Harvest season has arrived for pecans in Georgia. We have an excellent crop of pecans this year from the perspective of both volume and quality. However, the pecan market is quite disturbing to most growers at the moment.

Prices so far in the early part of the harvest season are down considerably from recent years. They are down even in comparison to the prices we saw prior to China’s entrance into the market. In 2009, the average in-shell price was $1.28 per lb when averaged across all varieties and harvest dates. As China entered the market the following year, 2010, in-shell pecan prices averaged $2.17 per lb and we enjoyed similar prices until the trade tariffs went into place.

We were hearing all throughout the summer that prices would be lower this year and that is indeed the case. The highest prices I have heard of on the market were for early Pawnees at $2.35-$2.40/lb. This price didn’t hold for long and is now down in the range of $2.07-$2.26. Elliots have been in the range of $2.05-$2.15. I have spoken with growers who received $1.60 contracts for a few loads of Stuarts a couple of weeks ago, which is the highest price I have heard for that variety. Even good quality Oconee at 44 count and 56% kernel were only bringing $1.80-$1.90 offers. I have heard these prices have dropped a little as well. Moneymaker prices have been 0.60-0.90/lb, if you could even get a price quote for them. I don’t know of any Desirable sales yet at this point, but I have heard prices tossed about in the range of $1.75-$1.90. It’s hard to grow Desirable at any sort of profit when you get below that range.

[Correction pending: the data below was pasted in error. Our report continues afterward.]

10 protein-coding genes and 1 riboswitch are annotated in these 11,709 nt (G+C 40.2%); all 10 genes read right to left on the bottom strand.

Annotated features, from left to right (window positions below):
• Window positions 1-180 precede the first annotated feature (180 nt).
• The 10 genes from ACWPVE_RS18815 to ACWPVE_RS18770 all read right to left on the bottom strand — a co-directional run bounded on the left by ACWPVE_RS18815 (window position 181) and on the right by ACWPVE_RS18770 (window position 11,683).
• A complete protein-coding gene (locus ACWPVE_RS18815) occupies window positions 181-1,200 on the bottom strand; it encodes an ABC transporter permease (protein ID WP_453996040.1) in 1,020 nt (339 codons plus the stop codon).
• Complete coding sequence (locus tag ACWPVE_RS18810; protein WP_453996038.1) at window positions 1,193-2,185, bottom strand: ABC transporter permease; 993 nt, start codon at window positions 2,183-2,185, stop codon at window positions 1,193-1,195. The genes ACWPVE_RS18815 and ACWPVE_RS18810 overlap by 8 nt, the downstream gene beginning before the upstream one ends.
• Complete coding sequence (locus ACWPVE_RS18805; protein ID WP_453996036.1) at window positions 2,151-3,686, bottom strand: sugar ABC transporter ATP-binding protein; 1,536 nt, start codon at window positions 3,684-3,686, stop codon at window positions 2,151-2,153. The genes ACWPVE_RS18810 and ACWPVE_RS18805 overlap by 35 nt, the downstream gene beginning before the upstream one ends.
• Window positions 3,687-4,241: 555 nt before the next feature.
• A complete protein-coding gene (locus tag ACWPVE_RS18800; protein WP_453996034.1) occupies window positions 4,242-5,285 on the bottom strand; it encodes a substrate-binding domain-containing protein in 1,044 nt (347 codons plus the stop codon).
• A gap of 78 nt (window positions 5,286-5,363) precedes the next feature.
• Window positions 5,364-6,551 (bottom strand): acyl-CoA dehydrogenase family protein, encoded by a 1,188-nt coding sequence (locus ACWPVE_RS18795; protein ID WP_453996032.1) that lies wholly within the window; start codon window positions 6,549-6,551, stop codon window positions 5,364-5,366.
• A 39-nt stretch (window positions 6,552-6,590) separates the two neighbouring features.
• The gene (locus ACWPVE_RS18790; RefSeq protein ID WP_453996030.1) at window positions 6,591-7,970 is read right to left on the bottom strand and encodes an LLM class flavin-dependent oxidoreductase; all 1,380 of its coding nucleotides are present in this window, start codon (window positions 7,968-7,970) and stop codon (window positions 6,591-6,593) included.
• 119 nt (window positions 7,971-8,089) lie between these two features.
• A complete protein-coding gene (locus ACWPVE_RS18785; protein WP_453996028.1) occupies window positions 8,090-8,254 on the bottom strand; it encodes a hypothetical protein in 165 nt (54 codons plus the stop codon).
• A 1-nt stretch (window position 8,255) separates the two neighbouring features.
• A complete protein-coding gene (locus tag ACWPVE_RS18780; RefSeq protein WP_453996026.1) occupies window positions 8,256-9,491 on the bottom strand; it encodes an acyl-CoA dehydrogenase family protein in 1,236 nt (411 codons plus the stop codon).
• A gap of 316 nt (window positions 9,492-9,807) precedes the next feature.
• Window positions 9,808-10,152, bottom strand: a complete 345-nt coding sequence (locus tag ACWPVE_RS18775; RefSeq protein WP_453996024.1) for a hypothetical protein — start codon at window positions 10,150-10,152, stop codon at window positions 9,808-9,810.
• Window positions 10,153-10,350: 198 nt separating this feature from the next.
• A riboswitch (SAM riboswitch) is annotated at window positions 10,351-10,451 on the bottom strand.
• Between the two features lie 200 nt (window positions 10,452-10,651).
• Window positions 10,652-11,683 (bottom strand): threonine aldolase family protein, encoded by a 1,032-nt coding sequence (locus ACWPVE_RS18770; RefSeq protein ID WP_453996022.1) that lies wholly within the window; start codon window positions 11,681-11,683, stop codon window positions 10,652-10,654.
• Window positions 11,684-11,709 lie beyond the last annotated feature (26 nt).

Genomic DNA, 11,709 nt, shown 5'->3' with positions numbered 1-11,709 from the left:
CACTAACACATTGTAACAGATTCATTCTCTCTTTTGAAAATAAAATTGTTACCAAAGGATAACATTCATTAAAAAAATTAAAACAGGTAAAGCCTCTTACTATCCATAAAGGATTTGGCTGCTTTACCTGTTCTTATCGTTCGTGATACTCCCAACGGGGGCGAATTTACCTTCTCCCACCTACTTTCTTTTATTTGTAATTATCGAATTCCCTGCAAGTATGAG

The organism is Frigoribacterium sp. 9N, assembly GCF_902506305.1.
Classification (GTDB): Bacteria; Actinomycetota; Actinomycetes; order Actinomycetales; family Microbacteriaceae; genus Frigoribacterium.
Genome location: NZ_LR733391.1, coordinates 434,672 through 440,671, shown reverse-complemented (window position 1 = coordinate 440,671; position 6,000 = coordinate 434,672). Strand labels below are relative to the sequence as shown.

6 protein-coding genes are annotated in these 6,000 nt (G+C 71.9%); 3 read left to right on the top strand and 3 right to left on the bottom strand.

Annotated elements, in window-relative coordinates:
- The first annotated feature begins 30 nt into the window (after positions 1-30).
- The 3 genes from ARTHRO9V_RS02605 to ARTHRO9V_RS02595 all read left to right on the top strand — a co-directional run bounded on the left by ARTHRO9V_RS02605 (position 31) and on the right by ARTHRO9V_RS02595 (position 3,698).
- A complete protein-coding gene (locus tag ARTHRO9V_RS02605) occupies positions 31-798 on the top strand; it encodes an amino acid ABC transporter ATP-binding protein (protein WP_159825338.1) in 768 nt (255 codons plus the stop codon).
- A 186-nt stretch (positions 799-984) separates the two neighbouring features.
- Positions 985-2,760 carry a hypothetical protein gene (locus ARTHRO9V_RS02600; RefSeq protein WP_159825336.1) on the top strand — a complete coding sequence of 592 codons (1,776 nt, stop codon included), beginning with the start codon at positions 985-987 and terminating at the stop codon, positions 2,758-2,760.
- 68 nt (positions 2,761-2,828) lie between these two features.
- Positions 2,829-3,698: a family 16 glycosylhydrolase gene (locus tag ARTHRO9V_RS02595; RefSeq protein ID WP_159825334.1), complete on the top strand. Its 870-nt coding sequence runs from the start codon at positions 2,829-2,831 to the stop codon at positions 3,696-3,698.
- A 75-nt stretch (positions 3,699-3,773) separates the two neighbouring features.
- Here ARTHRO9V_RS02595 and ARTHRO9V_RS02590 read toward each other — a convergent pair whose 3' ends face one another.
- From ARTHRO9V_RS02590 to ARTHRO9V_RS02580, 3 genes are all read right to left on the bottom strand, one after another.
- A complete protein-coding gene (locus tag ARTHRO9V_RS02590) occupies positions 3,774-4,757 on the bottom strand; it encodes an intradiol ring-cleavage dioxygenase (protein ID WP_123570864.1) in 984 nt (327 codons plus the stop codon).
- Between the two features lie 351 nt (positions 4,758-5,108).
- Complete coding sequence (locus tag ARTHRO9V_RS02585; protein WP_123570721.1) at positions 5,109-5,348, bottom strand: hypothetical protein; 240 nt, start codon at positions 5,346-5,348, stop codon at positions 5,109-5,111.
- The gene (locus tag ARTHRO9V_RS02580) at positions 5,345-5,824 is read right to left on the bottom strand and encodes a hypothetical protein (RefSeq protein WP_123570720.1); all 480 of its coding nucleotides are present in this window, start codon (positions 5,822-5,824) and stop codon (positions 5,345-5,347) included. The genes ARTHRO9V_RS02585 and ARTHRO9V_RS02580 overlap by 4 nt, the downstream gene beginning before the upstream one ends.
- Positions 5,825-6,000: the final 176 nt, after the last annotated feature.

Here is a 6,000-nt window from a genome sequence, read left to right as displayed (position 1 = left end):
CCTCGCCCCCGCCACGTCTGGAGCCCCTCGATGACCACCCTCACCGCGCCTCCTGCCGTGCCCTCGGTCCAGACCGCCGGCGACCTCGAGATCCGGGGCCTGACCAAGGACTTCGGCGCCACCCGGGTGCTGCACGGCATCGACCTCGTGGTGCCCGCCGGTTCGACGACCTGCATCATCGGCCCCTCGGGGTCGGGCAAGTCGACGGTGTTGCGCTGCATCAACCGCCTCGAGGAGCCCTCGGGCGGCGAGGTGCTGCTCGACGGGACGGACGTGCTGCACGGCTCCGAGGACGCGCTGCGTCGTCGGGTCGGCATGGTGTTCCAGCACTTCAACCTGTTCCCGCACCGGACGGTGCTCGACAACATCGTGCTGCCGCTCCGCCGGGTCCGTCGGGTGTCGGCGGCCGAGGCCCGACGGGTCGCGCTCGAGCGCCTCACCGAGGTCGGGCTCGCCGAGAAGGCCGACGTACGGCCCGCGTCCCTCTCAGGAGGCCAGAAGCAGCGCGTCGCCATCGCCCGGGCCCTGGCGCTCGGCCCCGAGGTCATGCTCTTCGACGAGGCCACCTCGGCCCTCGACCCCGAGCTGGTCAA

Needless to say, there is a lot of uncertainty in the market. So what is happening here? Sheller inventory has been up and down and some have called its accuracy into question. I have heard numerous scenarios—U.S. shellers buying a large volume of South African nuts cheaply when China didn’t buy them this summer, China’s purchase of a large volume of almonds at low prices, which pushes down the price of other nuts, and of course the flood of Mexican nuts into the U.S. With the exception of the Mexico nuts, I don’t know for sure of the details or accuracy of the other scenarios.

Regardless, buyers seem very hesitant to purchase pecans with this uncertainty in the market. I am told China is in the market but they are very price sensitive this year. There are other factors at play regarding China. The tariffs and COVID are playing a big role but even beyond that, our crop is early, the Chinese New Year is late, they are buying some from South Africa, and the U.S. pecans going to China are now going via a direct route rather than through Vietnam and other channels. This cuts down on the shipping time. So, given all these factors, though China is interested, they have time to wait and are simply in no hurry to buy right now.

I don’t have a crystal ball and I can’t tell you when to sell or at what price. I just want to let growers know what is happening in the market at the moment. Hopefully, we will see things change and the market will pick up in the next few weeks as more nuts begin to come in. Hopefully prices will stabilize.

Keep a check on recent prices in Georgia at the following link: https://www.ams.usda.gov/mnreports/tv_fv140.txt

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